KNOCK, Ireland — In 1979, Ireland was enthralled as a visit by Pope John Paul II brought out millions at locations across the land. Out of a population of just over 3 million at the time, this massive turnout was seen as a triumphal indicator of the strength of Irish Catholicism.
When Hilaire Belloc wrote “Europe is the faith, and the faith Europe,” he may have had Ireland in mind. Catholicism has been integral to Irish national identity for hundreds of years, and to an extent unequalled in any other European country, save perhaps for Poland.
But all was far from well in the Irish Church. The Pope was welcomed onstage in Galway by Bishop Éamon Casey and Father Michael Cleary, two of Ireland’s best-known churchmen. Years later, it was revealed that both had fathered children. Soon after the Casey scandal emerged in the early 1990s, stories began to break that some priests had sexually abused children, and as the years went on, the number of allegations rose.
Thirty years after the Pope’s visit, 2009 saw the publication of two reports that have shocked Irish people, led to the resignation of four bishops, and prompted speculation that Pope Benedict XVI will instigate a reorganization of the Irish Church in a pastoral letter scheduled for early 2010.
The 2,600-page “Commission to Inquire Into Child Abuse” — the Ryan Report — was an investigation into the treatment of thousands of children, over many decades, in institutions and schools run by religious orders and congregations. It concluded that “physical and emotional abuse and neglect were features of the institutions. Sexual abuse occurred in many of them, particularly boys’ institutions.”
The report is not for the squeamish. For example, one case study tells how an abuser blared out music on a stereo system loud enough to cover the victim’s cries.
The second report was published on Nov. 26 and looked into the reaction of church officials to allegations of sexual abuse of minors in the Dublin Archdiocese from 1975 to 2004. The Murphy Report said that many Irish bishops had shown more concern for preserving the reputation and assets of the Church than defending young people.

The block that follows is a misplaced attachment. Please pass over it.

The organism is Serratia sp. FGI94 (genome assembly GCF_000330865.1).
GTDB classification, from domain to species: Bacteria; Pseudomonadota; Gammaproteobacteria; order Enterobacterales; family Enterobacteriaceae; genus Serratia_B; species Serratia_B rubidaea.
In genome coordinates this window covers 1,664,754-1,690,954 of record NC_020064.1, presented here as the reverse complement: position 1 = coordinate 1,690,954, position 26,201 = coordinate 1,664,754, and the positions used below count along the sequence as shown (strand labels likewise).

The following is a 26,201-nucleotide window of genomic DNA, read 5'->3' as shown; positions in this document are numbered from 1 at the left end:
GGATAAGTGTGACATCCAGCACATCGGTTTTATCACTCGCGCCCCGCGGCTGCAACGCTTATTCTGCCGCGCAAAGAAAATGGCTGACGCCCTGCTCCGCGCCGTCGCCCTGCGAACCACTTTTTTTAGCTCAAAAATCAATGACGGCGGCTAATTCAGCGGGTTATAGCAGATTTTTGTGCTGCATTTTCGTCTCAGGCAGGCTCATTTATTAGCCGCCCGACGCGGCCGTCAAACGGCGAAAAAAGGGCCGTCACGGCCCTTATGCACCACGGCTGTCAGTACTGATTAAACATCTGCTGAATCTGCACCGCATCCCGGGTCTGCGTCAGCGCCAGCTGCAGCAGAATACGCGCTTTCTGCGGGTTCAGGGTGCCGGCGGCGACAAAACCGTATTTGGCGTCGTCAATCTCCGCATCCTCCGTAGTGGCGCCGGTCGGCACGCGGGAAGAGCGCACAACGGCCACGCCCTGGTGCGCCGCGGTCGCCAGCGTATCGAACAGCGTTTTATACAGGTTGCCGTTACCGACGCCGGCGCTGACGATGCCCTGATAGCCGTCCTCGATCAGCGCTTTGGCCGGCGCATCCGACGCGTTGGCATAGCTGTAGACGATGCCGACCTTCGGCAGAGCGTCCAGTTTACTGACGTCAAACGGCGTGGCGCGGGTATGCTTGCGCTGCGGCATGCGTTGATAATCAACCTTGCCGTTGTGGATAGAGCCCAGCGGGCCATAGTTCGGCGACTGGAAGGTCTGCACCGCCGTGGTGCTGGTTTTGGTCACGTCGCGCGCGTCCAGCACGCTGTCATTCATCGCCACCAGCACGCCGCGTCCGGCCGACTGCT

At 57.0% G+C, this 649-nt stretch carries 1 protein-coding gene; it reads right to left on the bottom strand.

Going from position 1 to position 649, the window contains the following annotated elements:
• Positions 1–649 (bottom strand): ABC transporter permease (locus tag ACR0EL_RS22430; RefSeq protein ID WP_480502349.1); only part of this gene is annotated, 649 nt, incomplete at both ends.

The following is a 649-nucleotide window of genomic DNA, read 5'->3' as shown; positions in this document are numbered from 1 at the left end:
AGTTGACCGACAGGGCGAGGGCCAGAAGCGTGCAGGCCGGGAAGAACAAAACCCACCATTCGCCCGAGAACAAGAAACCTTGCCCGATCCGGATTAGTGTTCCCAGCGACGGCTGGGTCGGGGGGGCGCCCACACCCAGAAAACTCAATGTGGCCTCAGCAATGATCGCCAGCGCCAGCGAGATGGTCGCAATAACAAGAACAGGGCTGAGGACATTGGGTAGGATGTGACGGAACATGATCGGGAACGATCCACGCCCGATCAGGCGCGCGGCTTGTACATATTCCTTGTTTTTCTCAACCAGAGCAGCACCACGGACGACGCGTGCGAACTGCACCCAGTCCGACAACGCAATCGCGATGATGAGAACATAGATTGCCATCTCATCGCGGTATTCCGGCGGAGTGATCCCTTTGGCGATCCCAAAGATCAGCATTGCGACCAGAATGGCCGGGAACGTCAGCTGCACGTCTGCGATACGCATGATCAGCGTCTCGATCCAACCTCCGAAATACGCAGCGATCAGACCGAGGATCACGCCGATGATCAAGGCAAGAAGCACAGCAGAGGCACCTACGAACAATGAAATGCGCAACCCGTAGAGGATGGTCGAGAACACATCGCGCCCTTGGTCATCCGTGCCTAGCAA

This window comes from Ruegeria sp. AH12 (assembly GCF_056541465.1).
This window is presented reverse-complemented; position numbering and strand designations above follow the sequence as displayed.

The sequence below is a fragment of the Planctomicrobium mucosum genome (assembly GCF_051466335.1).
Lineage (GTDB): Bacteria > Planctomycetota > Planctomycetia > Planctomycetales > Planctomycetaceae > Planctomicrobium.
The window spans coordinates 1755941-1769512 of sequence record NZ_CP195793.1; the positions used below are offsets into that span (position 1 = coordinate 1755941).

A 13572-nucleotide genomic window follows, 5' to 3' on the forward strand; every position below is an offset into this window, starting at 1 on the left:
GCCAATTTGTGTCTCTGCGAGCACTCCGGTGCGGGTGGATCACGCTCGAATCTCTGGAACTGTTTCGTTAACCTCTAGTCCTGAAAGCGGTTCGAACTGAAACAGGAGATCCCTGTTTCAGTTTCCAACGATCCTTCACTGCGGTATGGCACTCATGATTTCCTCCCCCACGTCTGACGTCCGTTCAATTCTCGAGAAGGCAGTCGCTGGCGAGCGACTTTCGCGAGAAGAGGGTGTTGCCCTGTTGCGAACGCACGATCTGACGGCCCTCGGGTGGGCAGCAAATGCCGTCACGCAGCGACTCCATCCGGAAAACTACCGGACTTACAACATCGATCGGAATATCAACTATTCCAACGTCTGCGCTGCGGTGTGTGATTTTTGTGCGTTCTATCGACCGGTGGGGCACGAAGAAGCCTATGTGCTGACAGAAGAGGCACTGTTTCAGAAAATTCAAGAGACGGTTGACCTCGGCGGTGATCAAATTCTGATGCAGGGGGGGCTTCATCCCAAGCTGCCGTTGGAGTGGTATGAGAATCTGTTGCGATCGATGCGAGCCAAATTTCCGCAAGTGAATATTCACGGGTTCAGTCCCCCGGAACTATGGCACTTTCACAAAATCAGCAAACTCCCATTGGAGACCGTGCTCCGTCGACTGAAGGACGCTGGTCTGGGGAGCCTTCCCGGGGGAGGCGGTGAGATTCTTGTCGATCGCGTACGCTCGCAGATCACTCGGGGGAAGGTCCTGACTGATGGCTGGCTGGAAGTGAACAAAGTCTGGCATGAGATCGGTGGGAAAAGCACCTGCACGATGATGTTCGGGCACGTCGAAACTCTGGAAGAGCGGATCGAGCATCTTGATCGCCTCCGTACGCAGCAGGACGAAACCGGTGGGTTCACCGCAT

Andrew Madden was the first clerical sex-abuse victim to go public in Ireland, back in the mid-1990s, and he told the Register that “we need to roll out similar inquiries in all dioceses in Ireland” to get to the bottom of the tragedy and prevent a repeat.
Reacting to the Murphy Report, Cardinal Seán Brady, primate of all Ireland, apologized “to all the people of Ireland that this abuse was covered up and that the reputation of the Church was put before the safety and well-being of children.” Cardinal Brady asked that all Catholics “comply fully with their obligations to the civil law and cooperate with the gardaí (police) in the reporting and investigation of any crime.”
Father Vincent Twomey, professor of moral theology at the National University of Ireland in Maynooth, said that “as a church we face a rough time ahead.”
But he added that an agenda-driven Irish media is using the scandals to attack the church while glossing over the fact that only a small minority of priests were abusive. Father Twomey is a former student of Pope Benedict XVI who attends an annual papal seminar.
A 2002 report on sexual violence in Ireland, known as the Savi Report, attributed 3.2% of all abuse to “clerical/religious ministers or clerical/religious teachers.”
The scandals have added to a growing irreligiousness in Irish life, which Michael Laffan, a historian at University College Dublin, dates to the 1960s and the emergence of secularizing trends. Ireland has not yet rejected the faith to the extent of other European countries, however. A survey carried out on behalf of the Iona Institute, a Dublin think tank promoting the role of religion in Irish public life, suggests that 46% of Irish people attend weekly Mass. This is well above the continental average, though whether it can be sustained remains to be seen.
Other problems persist — and may be getting worse. Father Twomey, author of The End of Irish Catholicism?, said that Ireland lacks a strong theological tradition, something now being exacerbated by what he terms “a dumbed-down version of comparative religion taught in Irish schools,” where the Church’s central role is now being questioned.
Laffan, who said he is no longer a practicing Catholic, said the religious orders in Ireland have “an admirable record in providing education, and we became a healthier and better-educated people due to the church.”
The church’s social and educational track record does not mitigate the tragedy of clerical sex abuse in Ireland, however, said Father Twomey. “Nothing can ever make up for the damage done to these children,” he said, by what canon law describes as the “worst crime.”Show